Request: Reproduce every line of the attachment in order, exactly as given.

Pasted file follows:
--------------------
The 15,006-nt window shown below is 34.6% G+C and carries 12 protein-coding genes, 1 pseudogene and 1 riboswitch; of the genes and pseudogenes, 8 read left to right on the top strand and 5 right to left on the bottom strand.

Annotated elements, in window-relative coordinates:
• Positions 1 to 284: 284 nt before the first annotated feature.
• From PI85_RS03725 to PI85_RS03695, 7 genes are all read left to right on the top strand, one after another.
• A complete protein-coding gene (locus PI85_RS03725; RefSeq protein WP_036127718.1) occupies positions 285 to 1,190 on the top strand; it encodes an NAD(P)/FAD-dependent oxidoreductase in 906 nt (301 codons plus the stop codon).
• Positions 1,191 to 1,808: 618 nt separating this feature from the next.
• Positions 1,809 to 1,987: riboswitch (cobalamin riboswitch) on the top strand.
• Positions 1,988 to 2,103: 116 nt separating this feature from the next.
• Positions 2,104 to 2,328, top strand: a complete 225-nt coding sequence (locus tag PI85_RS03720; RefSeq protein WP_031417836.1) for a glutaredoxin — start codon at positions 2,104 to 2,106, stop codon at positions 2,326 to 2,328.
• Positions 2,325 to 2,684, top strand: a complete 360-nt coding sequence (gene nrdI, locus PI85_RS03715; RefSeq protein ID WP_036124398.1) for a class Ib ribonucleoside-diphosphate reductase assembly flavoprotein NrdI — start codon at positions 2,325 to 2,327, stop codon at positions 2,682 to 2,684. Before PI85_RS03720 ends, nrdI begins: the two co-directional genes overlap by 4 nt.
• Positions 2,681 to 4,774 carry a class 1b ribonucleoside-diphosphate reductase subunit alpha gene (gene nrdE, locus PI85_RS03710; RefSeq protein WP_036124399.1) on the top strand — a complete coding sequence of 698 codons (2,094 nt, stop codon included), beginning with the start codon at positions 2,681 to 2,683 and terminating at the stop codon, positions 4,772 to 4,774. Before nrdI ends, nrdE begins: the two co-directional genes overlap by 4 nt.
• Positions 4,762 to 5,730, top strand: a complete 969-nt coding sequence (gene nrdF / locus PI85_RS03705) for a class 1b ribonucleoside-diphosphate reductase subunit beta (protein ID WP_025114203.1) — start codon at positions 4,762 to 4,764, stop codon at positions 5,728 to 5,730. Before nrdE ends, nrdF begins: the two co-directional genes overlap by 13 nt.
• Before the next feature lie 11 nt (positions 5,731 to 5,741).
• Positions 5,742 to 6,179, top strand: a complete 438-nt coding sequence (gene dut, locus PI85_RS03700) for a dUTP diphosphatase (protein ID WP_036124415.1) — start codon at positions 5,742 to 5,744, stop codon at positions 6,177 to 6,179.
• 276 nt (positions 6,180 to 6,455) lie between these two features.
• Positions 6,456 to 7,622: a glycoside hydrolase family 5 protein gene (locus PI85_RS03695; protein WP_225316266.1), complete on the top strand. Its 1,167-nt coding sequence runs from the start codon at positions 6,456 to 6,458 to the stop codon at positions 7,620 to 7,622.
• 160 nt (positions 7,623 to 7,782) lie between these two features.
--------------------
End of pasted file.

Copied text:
The 15,006-nt window shown below is 34.6% G+C and carries 12 protein-coding genes, 1 pseudogene and 1 riboswitch; of the genes and pseudogenes, 8 read left to right on the top strand and 5 right to left on the bottom strand.

Annotated elements, in window-relative coordinates:
• Positions 1 to 284: 284 nt before the first annotated feature.
• From PI85_RS03725 to PI85_RS03695, 7 genes are all read left to right on the top strand, one after another.
• A complete protein-coding gene (locus PI85_RS03725; RefSeq protein WP_036127718.1) occupies positions 285 to 1,190 on the top strand; it encodes an NAD(P)/FAD-dependent oxidoreductase in 906 nt (301 codons plus the stop codon).
• Positions 1,191 to 1,808: 618 nt separating this feature from the next.
• Positions 1,809 to 1,987: riboswitch (cobalamin riboswitch) on the top strand.
• Positions 1,988 to 2,103: 116 nt separating this feature from the next.
• Positions 2,104 to 2,328, top strand: a complete 225-nt coding sequence (locus tag PI85_RS03720; RefSeq protein WP_031417836.1) for a glutaredoxin — start codon at positions 2,104 to 2,106, stop codon at positions 2,326 to 2,328.
• Positions 2,325 to 2,684, top strand: a complete 360-nt coding sequence (gene nrdI, locus PI85_RS03715; RefSeq protein ID WP_036124398.1) for a class Ib ribonucleoside-diphosphate reductase assembly flavoprotein NrdI — start codon at positions 2,325 to 2,327, stop codon at positions 2,682 to 2,684. Before PI85_RS03720 ends, nrdI begins: the two co-directional genes overlap by 4 nt.
• Positions 2,681 to 4,774 carry a class 1b ribonucleoside-diphosphate reductase subunit alpha gene (gene nrdE, locus PI85_RS03710; RefSeq protein WP_036124399.1) on the top strand — a complete coding sequence of 698 codons (2,094 nt, stop codon included), beginning with the start codon at positions 2,681 to 2,683 and terminating at the stop codon, positions 4,772 to 4,774. Before nrdI ends, nrdE begins: the two co-directional genes overlap by 4 nt.
• Positions 4,762 to 5,730, top strand: a complete 969-nt coding sequence (gene nrdF / locus PI85_RS03705) for a class 1b ribonucleoside-diphosphate reductase subunit beta (protein ID WP_025114203.1) — start codon at positions 4,762 to 4,764, stop codon at positions 5,728 to 5,730. Before nrdE ends, nrdF begins: the two co-directional genes overlap by 13 nt.
• Before the next feature lie 11 nt (positions 5,731 to 5,741).
• Positions 5,742 to 6,179, top strand: a complete 438-nt coding sequence (gene dut, locus PI85_RS03700) for a dUTP diphosphatase (protein ID WP_036124415.1) — start codon at positions 5,742 to 5,744, stop codon at positions 6,177 to 6,179.
• 276 nt (positions 6,180 to 6,455) lie between these two features.
• Positions 6,456 to 7,622: a glycoside hydrolase family 5 protein gene (locus PI85_RS03695; protein WP_225316266.1), complete on the top strand. Its 1,167-nt coding sequence runs from the start codon at positions 6,456 to 6,458 to the stop codon at positions 7,620 to 7,622.
• 160 nt (positions 7,623 to 7,782) lie between these two features.